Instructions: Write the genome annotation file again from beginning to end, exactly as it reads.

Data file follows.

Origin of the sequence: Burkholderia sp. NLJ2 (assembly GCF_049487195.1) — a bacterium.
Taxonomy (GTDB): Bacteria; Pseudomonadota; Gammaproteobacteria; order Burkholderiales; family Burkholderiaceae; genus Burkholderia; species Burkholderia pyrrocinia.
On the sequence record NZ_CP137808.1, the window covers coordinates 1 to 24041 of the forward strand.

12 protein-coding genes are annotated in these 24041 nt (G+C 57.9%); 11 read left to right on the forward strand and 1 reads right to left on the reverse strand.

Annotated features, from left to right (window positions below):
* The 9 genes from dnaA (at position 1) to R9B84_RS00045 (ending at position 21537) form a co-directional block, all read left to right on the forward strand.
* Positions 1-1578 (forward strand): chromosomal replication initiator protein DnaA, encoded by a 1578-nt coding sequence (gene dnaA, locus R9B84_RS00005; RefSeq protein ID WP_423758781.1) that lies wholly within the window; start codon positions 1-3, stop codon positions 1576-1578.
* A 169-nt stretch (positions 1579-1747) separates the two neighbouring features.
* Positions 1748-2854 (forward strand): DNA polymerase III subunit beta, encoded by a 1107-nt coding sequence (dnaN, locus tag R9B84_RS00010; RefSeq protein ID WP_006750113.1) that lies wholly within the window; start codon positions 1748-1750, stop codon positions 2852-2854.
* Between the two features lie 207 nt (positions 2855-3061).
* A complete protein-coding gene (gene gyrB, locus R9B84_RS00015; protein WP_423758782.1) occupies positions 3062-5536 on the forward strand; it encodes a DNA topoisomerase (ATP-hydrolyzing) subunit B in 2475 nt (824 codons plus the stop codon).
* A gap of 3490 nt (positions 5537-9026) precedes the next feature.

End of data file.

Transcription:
Origin of the sequence: Burkholderia sp. NLJ2 (assembly GCF_049487195.1) — a bacterium.
Taxonomy (GTDB): Bacteria; Pseudomonadota; Gammaproteobacteria; order Burkholderiales; family Burkholderiaceae; genus Burkholderia; species Burkholderia pyrrocinia.
On the sequence record NZ_CP137808.1, the window covers coordinates 1 to 24041 of the forward strand.

12 protein-coding genes are annotated in these 24041 nt (G+C 57.9%); 11 read left to right on the forward strand and 1 reads right to left on the reverse strand.

Annotated features, from left to right (window positions below):
* The 9 genes from dnaA (at position 1) to R9B84_RS00045 (ending at position 21537) form a co-directional block, all read left to right on the forward strand.
* Positions 1-1578 (forward strand): chromosomal replication initiator protein DnaA, encoded by a 1578-nt coding sequence (gene dnaA, locus R9B84_RS00005; RefSeq protein ID WP_423758781.1) that lies wholly within the window; start codon positions 1-3, stop codon positions 1576-1578.
* A 169-nt stretch (positions 1579-1747) separates the two neighbouring features.
* Positions 1748-2854 (forward strand): DNA polymerase III subunit beta, encoded by a 1107-nt coding sequence (dnaN, locus tag R9B84_RS00010; RefSeq protein ID WP_006750113.1) that lies wholly within the window; start codon positions 1748-1750, stop codon positions 2852-2854.
* Between the two features lie 207 nt (positions 2855-3061).
* A complete protein-coding gene (gene gyrB, locus R9B84_RS00015; protein WP_423758782.1) occupies positions 3062-5536 on the forward strand; it encodes a DNA topoisomerase (ATP-hydrolyzing) subunit B in 2475 nt (824 codons plus the stop codon).
* A gap of 3490 nt (positions 5537-9026) precedes the next feature.